forest green bedrooms are said to encourage a good night's sleep bedroom belonging to
the false wall behind the bed is covered in Albert anaglypta wallpaper

First up was our bedroom. This false wall hides the wardrobe and while this is its third paper it will never feel right to to panel it as it’s clearly a modern addition. The Albert paper, however, adds interest and character to what is basically a giant cupboard. If I didn’t have the velvet bedhead another trick I would like to try is upholstering the wall with fabric and foam stretched over batons. In fact if we ever sell that bed that’s definitely what’s happening there.

When it came to my last office with the gold ceiling, I returned once again to wallpaper and this time the panelled version – it’s been a long lead in… This room was painted in pale pink eggshell with the same colour in matt emulsion above. This didn’t detract from the gold ceiling but meant it was more about texture and finish than pattern.

gold ceiling at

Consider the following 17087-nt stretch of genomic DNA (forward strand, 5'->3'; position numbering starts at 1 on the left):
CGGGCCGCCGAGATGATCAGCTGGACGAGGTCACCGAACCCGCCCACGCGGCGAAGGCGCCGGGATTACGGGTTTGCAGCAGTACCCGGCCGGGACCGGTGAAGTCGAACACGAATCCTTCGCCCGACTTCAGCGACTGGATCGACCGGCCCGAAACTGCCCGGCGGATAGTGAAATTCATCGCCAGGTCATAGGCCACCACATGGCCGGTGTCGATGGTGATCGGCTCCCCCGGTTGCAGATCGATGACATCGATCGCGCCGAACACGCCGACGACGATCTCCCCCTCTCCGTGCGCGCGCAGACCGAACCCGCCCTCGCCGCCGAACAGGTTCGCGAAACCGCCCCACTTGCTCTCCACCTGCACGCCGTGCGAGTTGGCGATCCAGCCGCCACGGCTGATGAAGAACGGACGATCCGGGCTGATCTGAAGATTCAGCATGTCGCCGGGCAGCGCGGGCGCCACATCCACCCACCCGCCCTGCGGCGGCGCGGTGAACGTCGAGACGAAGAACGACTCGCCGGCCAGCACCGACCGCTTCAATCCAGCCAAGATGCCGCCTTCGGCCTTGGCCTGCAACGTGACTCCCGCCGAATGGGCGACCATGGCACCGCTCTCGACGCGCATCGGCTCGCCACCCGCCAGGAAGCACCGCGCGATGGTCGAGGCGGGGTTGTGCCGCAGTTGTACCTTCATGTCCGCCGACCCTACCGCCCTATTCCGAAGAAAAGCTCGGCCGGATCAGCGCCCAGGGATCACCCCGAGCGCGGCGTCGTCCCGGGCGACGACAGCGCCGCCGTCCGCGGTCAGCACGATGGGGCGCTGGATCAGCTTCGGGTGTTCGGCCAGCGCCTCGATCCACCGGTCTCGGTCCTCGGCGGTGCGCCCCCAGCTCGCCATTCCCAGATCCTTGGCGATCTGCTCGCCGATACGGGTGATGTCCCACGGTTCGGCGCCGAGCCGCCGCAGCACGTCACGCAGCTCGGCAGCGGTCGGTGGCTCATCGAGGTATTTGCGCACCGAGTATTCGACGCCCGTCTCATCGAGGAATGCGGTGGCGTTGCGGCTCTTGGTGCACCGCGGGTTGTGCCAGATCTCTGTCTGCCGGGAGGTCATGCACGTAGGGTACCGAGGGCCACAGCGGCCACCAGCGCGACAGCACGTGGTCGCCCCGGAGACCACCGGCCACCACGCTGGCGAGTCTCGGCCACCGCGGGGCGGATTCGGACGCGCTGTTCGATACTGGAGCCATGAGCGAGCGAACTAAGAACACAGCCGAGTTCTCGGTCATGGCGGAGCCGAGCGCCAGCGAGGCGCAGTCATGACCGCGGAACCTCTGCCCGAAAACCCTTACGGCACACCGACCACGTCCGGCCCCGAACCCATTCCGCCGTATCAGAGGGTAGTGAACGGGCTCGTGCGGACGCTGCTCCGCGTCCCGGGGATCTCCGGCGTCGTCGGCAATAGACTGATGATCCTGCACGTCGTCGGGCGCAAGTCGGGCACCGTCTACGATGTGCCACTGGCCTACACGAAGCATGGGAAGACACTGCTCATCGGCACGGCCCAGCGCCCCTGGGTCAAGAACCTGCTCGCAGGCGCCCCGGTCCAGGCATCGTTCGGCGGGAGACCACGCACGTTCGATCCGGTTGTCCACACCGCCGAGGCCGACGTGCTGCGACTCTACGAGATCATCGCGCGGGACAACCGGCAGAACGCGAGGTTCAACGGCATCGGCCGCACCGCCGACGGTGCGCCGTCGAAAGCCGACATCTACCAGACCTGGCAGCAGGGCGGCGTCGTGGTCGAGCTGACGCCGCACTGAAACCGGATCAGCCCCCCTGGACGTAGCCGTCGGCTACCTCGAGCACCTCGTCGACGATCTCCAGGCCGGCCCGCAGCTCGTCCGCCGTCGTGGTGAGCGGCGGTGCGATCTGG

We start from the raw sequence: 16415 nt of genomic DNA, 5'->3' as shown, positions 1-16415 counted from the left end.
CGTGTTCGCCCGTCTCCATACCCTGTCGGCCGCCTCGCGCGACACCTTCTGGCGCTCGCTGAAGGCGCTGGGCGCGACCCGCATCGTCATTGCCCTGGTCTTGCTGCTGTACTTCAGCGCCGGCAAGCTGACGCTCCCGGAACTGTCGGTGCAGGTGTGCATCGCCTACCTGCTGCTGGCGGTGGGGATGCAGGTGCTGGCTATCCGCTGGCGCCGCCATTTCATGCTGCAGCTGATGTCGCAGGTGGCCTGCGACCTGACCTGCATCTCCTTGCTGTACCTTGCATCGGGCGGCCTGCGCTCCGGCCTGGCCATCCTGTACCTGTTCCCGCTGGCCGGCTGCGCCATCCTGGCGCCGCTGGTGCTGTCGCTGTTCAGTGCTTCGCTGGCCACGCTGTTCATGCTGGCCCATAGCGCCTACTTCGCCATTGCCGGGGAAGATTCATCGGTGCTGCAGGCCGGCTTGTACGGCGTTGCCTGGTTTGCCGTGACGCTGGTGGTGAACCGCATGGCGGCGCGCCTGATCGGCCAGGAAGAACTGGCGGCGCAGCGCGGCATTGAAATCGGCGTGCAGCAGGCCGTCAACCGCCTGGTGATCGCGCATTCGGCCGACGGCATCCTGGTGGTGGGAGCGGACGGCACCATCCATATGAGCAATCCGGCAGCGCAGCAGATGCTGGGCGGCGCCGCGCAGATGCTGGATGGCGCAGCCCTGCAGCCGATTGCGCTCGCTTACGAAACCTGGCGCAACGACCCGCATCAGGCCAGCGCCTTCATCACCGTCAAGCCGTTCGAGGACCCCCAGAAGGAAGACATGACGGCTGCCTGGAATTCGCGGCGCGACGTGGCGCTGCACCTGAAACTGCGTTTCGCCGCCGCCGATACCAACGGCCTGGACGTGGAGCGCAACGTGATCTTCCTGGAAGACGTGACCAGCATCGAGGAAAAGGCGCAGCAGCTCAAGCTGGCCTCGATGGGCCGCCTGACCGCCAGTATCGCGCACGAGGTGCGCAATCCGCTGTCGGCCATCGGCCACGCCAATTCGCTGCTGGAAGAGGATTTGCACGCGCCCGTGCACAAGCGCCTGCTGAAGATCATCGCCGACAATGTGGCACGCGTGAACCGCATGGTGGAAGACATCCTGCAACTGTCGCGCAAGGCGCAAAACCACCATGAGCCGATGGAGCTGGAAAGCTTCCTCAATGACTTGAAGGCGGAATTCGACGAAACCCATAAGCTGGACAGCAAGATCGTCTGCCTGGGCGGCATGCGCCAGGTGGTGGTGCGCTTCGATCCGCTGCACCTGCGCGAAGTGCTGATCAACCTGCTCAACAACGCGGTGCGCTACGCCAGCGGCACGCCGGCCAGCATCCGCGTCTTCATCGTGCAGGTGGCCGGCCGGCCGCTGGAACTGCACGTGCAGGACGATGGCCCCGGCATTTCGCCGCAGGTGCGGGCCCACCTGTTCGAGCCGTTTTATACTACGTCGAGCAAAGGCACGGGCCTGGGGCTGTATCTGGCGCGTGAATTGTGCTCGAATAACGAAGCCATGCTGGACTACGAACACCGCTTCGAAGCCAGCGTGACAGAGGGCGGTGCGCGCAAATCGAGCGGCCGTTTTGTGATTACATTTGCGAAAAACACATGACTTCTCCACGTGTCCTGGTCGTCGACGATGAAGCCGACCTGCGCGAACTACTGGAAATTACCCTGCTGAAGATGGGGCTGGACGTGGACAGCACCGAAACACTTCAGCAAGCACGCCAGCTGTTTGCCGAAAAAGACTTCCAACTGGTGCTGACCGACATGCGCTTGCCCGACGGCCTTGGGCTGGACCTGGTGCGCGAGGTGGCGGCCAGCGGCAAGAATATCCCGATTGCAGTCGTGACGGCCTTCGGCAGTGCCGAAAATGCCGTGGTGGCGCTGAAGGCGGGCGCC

As you may know I moved out of this room when the 17yo and I decided to swap. I had originally offered him this room and he refused to move from his tiny one. Until he changed his mind. He happily kept the gold ceiling and hadn’t really noticed the patterned paper below. I’ll admit I was a little devious and didn’t point it out as I could see the decorating costs spiralling if we had to strip and make good.

anaglypta panels

Instead we painted it in emerald green gloss and a few weeks after moving in he asked if I was aware of the pattern on the wall and how much he liked it. That’s what happens when you live with an artist – they notice everything or nothing.

bedroom painted in little greene puck with slaked lime and mylands FTT002 gold ceiling
bedroom painted in little greene puck with slaked lime and mylands FTT002 gold ceiling